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J Neurol Neurosurg Psychiatry 74:33-38 doi:10.1136/jnnp.74.1.33
  • Paper

Thalamic proton magnetic resonance spectroscopy in vegetative state induced by traumatic brain injury

  1. M Uzan1,
  2. S Albayram2,
  3. S G R Dashti1,
  4. S Aydin1,
  5. M Hanci1,
  6. C Kuday1
  1. 1Department of Neurosurgery, Cerrahpasa Medical School, Istanbul University, Istanbul, Turkey
  2. 2Department of Radiology, Cerrahpasa Medical School, Istanbul University, Istanbul, Turkey
  1. Correspondence to:
 Dr M Uzan, PO Box 5, Cerrahpasa 34301, Istanbul, Turkey;
 uzan{at}istanbul.edu.tr
  • Received 4 September 2001
  • Accepted 30 August 2002
  • Revised 21 August 2002

Abstract

Objectives: To determine whether proton magnetic resonance spectroscopy (MRS), a newer radiographic technology, would be useful in the evaluation of the thalamus of patients in vegetative states resulting from traumatic brain injury.

Methods: 14 victims of severe traumatic brain injury who were in the vegetative state and whose magnetic resonance images of the thalamus were normal underwent bilateral thalamic proton (MRS) studies. The N-acetyl aspartate to creatine (NAA:Cr) and choline to creatine (Cho:Cr) ratios were obtained for each patient. The proton thalamic MRS findings of patients who were in a persistent vegetative state (n = 8) and in patients who had regained awareness after being in the vegetative state (n = 6) were compared with proton thalamic MRS findings in five healthy volunteers.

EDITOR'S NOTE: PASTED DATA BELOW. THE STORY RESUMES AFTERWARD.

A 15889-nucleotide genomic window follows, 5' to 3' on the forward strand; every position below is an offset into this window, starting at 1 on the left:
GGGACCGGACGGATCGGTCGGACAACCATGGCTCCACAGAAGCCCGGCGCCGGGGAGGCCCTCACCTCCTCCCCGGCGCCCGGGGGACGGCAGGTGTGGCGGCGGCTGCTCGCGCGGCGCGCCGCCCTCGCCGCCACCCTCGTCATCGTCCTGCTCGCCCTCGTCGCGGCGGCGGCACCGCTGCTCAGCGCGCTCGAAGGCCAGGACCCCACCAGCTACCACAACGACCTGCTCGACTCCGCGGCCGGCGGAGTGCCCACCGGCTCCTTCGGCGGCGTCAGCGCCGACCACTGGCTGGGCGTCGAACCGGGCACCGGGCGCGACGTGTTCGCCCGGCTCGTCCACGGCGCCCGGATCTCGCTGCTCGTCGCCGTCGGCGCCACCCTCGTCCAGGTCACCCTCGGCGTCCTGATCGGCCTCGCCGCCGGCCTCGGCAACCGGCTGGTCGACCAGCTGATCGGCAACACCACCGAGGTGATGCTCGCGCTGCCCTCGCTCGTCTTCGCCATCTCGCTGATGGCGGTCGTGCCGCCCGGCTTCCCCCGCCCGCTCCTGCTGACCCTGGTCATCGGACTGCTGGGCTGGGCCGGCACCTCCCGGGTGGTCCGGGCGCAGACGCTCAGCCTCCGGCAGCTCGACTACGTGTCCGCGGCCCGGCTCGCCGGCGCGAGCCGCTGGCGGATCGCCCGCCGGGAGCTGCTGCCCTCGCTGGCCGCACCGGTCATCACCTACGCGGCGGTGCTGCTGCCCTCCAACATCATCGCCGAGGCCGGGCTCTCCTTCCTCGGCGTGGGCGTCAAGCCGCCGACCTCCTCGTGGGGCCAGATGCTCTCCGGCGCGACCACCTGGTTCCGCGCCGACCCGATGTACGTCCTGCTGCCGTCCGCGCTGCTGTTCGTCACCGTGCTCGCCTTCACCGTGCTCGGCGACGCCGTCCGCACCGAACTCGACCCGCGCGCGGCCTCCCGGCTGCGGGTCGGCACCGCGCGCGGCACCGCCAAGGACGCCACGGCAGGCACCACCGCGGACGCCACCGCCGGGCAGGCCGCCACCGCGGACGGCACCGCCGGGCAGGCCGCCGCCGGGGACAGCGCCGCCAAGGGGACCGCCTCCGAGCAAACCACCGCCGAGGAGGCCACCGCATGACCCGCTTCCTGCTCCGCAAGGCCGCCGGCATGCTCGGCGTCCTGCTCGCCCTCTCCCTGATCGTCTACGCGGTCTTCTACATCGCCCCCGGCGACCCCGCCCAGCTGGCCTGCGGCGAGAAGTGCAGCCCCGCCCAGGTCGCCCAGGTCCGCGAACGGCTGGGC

Results: While conventional magnetic resonance imaging suggested that each patient had a normal thalamus, proton MRS indicated that the thalamus of each patient in the series was damaged. The NAA:Cr ratio was significantly lower in the thalami of both the patients who remained in a persistent vegetative state for the duration of the study and in those who regained awareness after being in the vegetative state (p < 0.001). In addition, NAA:Cr ratios were lower in the group of patients who remained in a persistent vegetative state than in the group of patients who regained awareness after being in the vegetative state (p < 0.001).

Conclusions: Results suggest that the NAA:Cr ratio within the thalamus is significant and that thalamic MRS may be helpful when attempting to determine the degree of severity of neuronal and axonal injury in patients in the vegetative state.

Footnotes

  • Competing interests: none declared

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